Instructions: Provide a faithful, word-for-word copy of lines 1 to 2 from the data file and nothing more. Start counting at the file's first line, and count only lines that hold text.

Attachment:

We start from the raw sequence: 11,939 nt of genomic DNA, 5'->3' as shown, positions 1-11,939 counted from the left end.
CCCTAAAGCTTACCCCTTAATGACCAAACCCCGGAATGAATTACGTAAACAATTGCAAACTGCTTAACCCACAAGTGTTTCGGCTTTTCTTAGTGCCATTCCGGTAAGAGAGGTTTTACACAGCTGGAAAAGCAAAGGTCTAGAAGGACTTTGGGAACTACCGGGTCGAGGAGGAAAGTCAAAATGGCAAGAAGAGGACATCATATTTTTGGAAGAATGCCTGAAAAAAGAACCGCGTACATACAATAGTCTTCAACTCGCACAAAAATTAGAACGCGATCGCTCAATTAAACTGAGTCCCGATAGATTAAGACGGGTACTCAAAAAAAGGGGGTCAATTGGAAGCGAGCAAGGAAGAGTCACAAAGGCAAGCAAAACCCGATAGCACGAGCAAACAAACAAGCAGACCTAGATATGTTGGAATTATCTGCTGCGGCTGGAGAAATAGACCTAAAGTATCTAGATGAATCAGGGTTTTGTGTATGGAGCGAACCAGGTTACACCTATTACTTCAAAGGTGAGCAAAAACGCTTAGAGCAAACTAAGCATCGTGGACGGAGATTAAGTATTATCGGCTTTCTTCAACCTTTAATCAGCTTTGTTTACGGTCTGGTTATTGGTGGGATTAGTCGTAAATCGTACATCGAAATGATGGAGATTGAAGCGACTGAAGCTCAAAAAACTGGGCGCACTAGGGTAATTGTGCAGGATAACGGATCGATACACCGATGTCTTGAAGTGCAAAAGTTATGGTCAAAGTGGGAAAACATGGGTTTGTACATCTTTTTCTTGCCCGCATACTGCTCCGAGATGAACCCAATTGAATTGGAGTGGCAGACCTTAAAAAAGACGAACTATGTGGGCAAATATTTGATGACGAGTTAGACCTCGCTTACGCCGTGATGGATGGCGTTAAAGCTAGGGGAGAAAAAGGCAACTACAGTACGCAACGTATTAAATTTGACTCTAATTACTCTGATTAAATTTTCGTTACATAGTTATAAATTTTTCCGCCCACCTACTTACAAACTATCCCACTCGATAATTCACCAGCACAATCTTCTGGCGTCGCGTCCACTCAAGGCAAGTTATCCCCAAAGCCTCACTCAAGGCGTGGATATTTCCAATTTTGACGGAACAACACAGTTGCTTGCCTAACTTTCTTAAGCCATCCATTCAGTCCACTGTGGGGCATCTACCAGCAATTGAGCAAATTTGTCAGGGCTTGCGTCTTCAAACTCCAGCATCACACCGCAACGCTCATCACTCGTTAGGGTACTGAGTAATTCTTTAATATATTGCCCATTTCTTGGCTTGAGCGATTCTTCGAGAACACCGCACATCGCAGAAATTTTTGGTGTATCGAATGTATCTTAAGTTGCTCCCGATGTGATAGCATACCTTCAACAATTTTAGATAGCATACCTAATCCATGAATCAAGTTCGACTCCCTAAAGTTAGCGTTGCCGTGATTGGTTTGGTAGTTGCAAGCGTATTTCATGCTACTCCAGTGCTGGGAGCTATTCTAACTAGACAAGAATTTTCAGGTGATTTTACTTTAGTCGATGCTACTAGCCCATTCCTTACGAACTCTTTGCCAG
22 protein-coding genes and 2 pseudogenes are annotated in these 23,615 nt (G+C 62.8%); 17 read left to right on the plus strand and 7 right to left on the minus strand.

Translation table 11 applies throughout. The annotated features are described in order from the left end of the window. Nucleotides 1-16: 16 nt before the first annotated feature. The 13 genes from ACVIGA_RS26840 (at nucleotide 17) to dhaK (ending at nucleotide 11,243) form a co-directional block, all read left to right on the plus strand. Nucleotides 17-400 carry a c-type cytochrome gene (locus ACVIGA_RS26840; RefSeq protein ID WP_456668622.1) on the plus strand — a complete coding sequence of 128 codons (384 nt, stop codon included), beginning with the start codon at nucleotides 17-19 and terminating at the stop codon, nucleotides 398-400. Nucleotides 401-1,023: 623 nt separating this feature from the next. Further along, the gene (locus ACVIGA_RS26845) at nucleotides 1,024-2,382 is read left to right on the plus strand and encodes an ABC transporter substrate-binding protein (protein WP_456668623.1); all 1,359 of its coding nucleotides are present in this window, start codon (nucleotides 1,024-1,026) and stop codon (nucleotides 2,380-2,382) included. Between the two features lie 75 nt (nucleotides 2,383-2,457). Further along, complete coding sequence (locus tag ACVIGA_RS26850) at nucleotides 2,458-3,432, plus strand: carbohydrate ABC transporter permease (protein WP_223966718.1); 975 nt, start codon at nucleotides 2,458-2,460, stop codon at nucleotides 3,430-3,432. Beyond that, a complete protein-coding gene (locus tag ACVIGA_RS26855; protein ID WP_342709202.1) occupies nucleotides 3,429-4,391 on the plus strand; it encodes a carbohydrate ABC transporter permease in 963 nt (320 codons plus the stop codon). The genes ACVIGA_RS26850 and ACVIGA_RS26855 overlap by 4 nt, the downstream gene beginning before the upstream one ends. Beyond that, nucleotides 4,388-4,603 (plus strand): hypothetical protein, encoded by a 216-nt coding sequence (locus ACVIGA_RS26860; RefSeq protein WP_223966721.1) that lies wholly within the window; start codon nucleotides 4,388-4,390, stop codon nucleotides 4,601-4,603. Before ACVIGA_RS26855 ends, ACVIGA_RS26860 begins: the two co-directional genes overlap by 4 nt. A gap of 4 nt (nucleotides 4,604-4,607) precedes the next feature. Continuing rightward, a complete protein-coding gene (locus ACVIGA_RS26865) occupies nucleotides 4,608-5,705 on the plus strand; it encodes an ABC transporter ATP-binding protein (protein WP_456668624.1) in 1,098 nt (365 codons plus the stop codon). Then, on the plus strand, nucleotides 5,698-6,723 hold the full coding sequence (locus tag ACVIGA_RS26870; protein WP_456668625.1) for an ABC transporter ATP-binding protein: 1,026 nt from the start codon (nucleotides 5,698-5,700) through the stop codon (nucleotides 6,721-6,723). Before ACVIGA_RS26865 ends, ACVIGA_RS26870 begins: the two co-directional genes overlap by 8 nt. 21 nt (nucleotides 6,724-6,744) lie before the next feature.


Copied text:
We start from the raw sequence: 11,939 nt of genomic DNA, 5'->3' as shown, positions 1-11,939 counted from the left end.
CCCTAAAGCTTACCCCTTAATGACCAAACCCCGGAATGAATTACGTAAACAATTGCAAACTGCTTAACCCACAAGTGTTTCGGCTTTTCTTAGTGCCATTCCGGTAAGAGAGGTTTTACACAGCTGGAAAAGCAAAGGTCTAGAAGGACTTTGGGAACTACCGGGTCGAGGAGGAAAGTCAAAATGGCAAGAAGAGGACATCATATTTTTGGAAGAATGCCTGAAAAAAGAACCGCGTACATACAATAGTCTTCAACTCGCACAAAAATTAGAACGCGATCGCTCAATTAAACTGAGTCCCGATAGATTAAGACGGGTACTCAAAAAAAGGGGGTCAATTGGAAGCGAGCAAGGAAGAGTCACAAAGGCAAGCAAAACCCGATAGCACGAGCAAACAAACAAGCAGACCTAGATATGTTGGAATTATCTGCTGCGGCTGGAGAAATAGACCTAAAGTATCTAGATGAATCAGGGTTTTGTGTATGGAGCGAACCAGGTTACACCTATTACTTCAAAGGTGAGCAAAAACGCTTAGAGCAAACTAAGCATCGTGGACGGAGATTAAGTATTATCGGCTTTCTTCAACCTTTAATCAGCTTTGTTTACGGTCTGGTTATTGGTGGGATTAGTCGTAAATCGTACATCGAAATGATGGAGATTGAAGCGACTGAAGCTCAAAAAACTGGGCGCACTAGGGTAATTGTGCAGGATAACGGATCGATACACCGATGTCTTGAAGTGCAAAAGTTATGGTCAAAGTGGGAAAACATGGGTTTGTACATCTTTTTCTTGCCCGCATACTGCTCCGAGATGAACCCAATTGAATTGGAGTGGCAGACCTTAAAAAAGACGAACTATGTGGGCAAATATTTGATGACGAGTTAGACCTCGCTTACGCCGTGATGGATGGCGTTAAAGCTAGGGGAGAAAAAGGCAACTACAGTACGCAACGTATTAAATTTGACTCTAATTACTCTGATTAAATTTTCGTTACATAGTTATAAATTTTTCCGCCCACCTACTTACAAACTATCCCACTCGATAATTCACCAGCACAATCTTCTGGCGTCGCGTCCACTCAAGGCAAGTTATCCCCAAAGCCTCACTCAAGGCGTGGATATTTCCAATTTTGACGGAACAACACAGTTGCTTGCCTAACTTTCTTAAGCCATCCATTCAGTCCACTGTGGGGCATCTACCAGCAATTGAGCAAATTTGTCAGGGCTTGCGTCTTCAAACTCCAGCATCACACCGCAACGCTCATCACTCGTTAGGGTACTGAGTAATTCTTTAATATATTGCCCATTTCTTGGCTTGAGCGATTCTTCGAGAACACCGCACATCGCAGAAATTTTTGGTGTATCGAATGTATCTTAAGTTGCTCCCGATGTGATAGCATACCTTCAACAATTTTAGATAGCATACCTAATCCATGAATCAAGTTCGACTCCCTAAAGTTAGCGTTGCCGTGATTGGTTTGGTAGTTGCAAGCGTATTTCATGCTACTCCAGTGCTGGGAGCTATTCTAACTAGACAAGAATTTTCAGGTGATTTTACTTTAGTCGATGCTACTAGCCCATTCCTTACGAACTCTTTGCCAG